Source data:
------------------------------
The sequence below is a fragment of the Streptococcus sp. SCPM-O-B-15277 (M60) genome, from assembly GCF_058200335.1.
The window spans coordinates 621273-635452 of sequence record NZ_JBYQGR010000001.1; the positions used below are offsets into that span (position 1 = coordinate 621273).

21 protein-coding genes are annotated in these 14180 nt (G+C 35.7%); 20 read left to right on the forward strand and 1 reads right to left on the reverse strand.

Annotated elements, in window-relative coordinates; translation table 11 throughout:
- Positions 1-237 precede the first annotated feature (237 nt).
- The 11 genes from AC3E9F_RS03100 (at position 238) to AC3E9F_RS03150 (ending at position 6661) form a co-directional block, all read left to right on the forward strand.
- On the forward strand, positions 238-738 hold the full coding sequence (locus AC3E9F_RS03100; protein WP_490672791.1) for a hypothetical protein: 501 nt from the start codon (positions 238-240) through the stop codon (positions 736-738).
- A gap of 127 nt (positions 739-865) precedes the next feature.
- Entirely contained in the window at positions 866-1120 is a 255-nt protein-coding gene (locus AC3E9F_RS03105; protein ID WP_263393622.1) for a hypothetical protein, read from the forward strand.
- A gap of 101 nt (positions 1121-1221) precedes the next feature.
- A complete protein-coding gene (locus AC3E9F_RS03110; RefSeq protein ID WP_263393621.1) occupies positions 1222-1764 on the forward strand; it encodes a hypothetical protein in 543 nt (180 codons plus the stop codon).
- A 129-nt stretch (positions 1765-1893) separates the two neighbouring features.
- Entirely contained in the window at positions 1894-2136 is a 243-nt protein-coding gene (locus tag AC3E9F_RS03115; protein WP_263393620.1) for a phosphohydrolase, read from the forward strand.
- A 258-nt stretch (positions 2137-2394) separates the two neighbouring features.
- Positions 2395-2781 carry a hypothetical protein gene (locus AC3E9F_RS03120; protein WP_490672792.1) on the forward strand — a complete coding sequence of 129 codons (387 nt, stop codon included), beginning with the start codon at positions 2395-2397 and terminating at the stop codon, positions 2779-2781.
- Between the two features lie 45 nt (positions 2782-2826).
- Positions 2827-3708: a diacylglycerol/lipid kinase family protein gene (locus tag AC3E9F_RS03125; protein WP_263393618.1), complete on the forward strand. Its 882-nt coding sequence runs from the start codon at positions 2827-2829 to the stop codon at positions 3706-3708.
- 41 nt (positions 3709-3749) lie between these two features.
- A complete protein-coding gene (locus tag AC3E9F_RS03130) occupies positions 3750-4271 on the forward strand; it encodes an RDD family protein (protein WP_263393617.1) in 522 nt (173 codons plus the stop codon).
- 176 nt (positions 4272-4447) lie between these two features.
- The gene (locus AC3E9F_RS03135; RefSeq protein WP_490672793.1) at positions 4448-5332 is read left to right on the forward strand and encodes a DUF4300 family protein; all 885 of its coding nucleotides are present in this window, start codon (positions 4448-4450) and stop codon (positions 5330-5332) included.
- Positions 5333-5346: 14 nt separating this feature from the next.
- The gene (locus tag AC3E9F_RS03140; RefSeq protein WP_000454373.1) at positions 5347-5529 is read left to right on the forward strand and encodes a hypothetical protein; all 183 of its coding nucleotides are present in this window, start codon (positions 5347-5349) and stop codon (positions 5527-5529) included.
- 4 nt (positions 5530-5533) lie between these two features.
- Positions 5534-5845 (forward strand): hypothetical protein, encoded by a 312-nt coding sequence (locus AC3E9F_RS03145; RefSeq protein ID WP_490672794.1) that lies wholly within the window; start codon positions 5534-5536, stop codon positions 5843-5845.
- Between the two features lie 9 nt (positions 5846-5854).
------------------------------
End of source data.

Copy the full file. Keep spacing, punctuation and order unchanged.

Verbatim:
The sequence below is a fragment of the Streptococcus sp. SCPM-O-B-15277 (M60) genome, from assembly GCF_058200335.1.
The window spans coordinates 621273-635452 of sequence record NZ_JBYQGR010000001.1; the positions used below are offsets into that span (position 1 = coordinate 621273).

21 protein-coding genes are annotated in these 14180 nt (G+C 35.7%); 20 read left to right on the forward strand and 1 reads right to left on the reverse strand.

Annotated elements, in window-relative coordinates; translation table 11 throughout:
- Positions 1-237 precede the first annotated feature (237 nt).
- The 11 genes from AC3E9F_RS03100 (at position 238) to AC3E9F_RS03150 (ending at position 6661) form a co-directional block, all read left to right on the forward strand.
- On the forward strand, positions 238-738 hold the full coding sequence (locus AC3E9F_RS03100; protein WP_490672791.1) for a hypothetical protein: 501 nt from the start codon (positions 238-240) through the stop codon (positions 736-738).
- A gap of 127 nt (positions 739-865) precedes the next feature.
- Entirely contained in the window at positions 866-1120 is a 255-nt protein-coding gene (locus AC3E9F_RS03105; protein ID WP_263393622.1) for a hypothetical protein, read from the forward strand.
- A gap of 101 nt (positions 1121-1221) precedes the next feature.
- A complete protein-coding gene (locus AC3E9F_RS03110; RefSeq protein ID WP_263393621.1) occupies positions 1222-1764 on the forward strand; it encodes a hypothetical protein in 543 nt (180 codons plus the stop codon).
- A 129-nt stretch (positions 1765-1893) separates the two neighbouring features.
- Entirely contained in the window at positions 1894-2136 is a 243-nt protein-coding gene (locus tag AC3E9F_RS03115; protein WP_263393620.1) for a phosphohydrolase, read from the forward strand.
- A 258-nt stretch (positions 2137-2394) separates the two neighbouring features.
- Positions 2395-2781 carry a hypothetical protein gene (locus AC3E9F_RS03120; protein WP_490672792.1) on the forward strand — a complete coding sequence of 129 codons (387 nt, stop codon included), beginning with the start codon at positions 2395-2397 and terminating at the stop codon, positions 2779-2781.
- Between the two features lie 45 nt (positions 2782-2826).
- Positions 2827-3708: a diacylglycerol/lipid kinase family protein gene (locus tag AC3E9F_RS03125; protein WP_263393618.1), complete on the forward strand. Its 882-nt coding sequence runs from the start codon at positions 2827-2829 to the stop codon at positions 3706-3708.
- 41 nt (positions 3709-3749) lie between these two features.
- A complete protein-coding gene (locus tag AC3E9F_RS03130) occupies positions 3750-4271 on the forward strand; it encodes an RDD family protein (protein WP_263393617.1) in 522 nt (173 codons plus the stop codon).
- 176 nt (positions 4272-4447) lie between these two features.
- The gene (locus AC3E9F_RS03135; RefSeq protein WP_490672793.1) at positions 4448-5332 is read left to right on the forward strand and encodes a DUF4300 family protein; all 885 of its coding nucleotides are present in this window, start codon (positions 4448-4450) and stop codon (positions 5330-5332) included.
- Positions 5333-5346: 14 nt separating this feature from the next.
- The gene (locus tag AC3E9F_RS03140; RefSeq protein WP_000454373.1) at positions 5347-5529 is read left to right on the forward strand and encodes a hypothetical protein; all 183 of its coding nucleotides are present in this window, start codon (positions 5347-5349) and stop codon (positions 5527-5529) included.
- 4 nt (positions 5530-5533) lie between these two features.
- Positions 5534-5845 (forward strand): hypothetical protein, encoded by a 312-nt coding sequence (locus AC3E9F_RS03145; RefSeq protein ID WP_490672794.1) that lies wholly within the window; start codon positions 5534-5536, stop codon positions 5843-5845.
- Between the two features lie 9 nt (positions 5846-5854).